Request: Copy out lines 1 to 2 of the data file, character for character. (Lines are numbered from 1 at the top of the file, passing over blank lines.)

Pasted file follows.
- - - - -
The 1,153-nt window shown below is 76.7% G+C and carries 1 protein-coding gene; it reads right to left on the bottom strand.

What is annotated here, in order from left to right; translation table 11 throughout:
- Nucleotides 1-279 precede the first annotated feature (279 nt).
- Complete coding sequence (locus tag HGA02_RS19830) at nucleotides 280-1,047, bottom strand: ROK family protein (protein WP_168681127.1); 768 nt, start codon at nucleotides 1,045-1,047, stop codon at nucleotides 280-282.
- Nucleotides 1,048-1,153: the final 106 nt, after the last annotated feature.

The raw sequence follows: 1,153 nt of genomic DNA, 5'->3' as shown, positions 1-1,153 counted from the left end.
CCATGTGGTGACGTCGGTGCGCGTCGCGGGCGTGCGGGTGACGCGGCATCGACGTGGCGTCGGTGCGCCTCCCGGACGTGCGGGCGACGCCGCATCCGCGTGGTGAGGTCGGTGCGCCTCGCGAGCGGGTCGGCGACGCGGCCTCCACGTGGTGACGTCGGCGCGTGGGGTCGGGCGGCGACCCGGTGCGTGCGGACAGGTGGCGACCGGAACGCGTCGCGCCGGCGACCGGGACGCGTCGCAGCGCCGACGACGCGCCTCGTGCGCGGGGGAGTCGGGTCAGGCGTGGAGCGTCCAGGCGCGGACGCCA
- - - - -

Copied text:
The 1,153-nt window shown below is 76.7% G+C and carries 1 protein-coding gene; it reads right to left on the bottom strand.

What is annotated here, in order from left to right; translation table 11 throughout: